Hannah Arendt Third Reich Analysis

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Hannah Arendt 's coverage of the Eichmann trial in Jerusalem brought her much controversy, partially, because she contradicted the common idea "that Eichmann was a monster," and did so in a mocking tone (Arendt, 276). She proposed that Eichmann was just a common man, not a monster. According to Hannah Arendt, the Third Reich was not made up entirely of individual monsters, but instead by law-abiding citizens influenced by this changed society. Close analysis of the last paragraph of Chapter VIII exposes this idea (Arendt, 150), as well as these ideas can be expressed throughout the rest of Chapter VIII and the whole book.
Arendt concludes Chapter VIII by demonstrating that changes in morals occurred in the Third Reich. Analysis of her language,
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Such phrases as "but, God knows…", "must have been tempted not to…", and "which most people recognize…" demonstrates this mocking tone (Arendt, 150). In the paragraph her mocking tone reflects the stupidity or lack of thinking that the citizens had in order to follow the misguided morals of Hitler. She continually uses this mocking tone throughout the book to display the stupidity of Eichmann. However, as a result her mocking tone is misinterpreted as downplaying the tragedy of the event. On the contrary it is a commentary on the people in the Third Reich. A somber tone criticizing the people and society, would play into the typical portrayal of these people as monsters. However, Arendt believed that these people were not monsters instead men and by satirically calling out these traits in her tone she highlights their evil of being obedient in a crooked…show more content…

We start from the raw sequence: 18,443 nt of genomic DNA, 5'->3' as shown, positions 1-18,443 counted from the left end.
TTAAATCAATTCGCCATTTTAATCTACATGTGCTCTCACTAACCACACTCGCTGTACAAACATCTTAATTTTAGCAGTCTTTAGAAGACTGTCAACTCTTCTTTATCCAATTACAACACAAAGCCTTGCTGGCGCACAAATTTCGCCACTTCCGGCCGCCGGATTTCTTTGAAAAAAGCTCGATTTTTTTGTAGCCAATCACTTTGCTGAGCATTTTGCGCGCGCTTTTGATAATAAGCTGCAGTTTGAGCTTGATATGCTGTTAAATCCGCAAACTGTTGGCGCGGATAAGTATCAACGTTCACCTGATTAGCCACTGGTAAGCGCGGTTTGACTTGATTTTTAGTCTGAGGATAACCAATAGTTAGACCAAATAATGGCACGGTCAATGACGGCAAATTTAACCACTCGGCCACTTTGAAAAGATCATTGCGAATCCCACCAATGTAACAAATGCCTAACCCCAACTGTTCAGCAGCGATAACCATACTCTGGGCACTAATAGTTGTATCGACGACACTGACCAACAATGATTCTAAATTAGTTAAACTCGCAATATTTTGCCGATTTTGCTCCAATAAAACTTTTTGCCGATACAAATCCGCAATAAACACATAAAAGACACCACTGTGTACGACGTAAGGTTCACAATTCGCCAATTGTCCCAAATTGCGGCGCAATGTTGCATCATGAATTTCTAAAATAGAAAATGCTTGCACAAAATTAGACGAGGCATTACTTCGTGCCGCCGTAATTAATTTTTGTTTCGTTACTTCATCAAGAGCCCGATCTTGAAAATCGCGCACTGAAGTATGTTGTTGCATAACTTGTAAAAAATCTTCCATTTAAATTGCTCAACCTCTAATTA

Similarly, these ideas were expressed earlier in this chapter through the misinterpretation and changing in the Kantian ideology regarding morally upstanding citizens. The true definition of Kant 's categorical imperative states that a person should "act as if the principle of your actions were the same as that of the legislator or of the law of the land" (Arendt, 136). But, Eichmann interpreted Kant 's categorical imperative to read "act in such a way that the Führer, if he knew your action, would approve it" (Arendt, 136). Firstly, this change in the interpretation illustrates how the Führer 's word was law, which allowed for Hitler to change the moral code of the Third Reich. Therefore, people, like Eichmann, believed they were morally upstanding citizens, because they acted in the way that the Führer would approve. However, Eichmann misinterpreted Kant 's ideology. The categorical imperative requires the ability to practically think. Which, Eichmann did not possess. Practical thinking is necessary because in order to follow orders a citizen must question the morality of the laws. Therefore, Eichmann performed his duties without questioning the morality of them but believing them to be moral. Though this did not make him a monster, instead it made him a citizen who possessed the "vices of blind obedience" (Arendt, 135). His crimes
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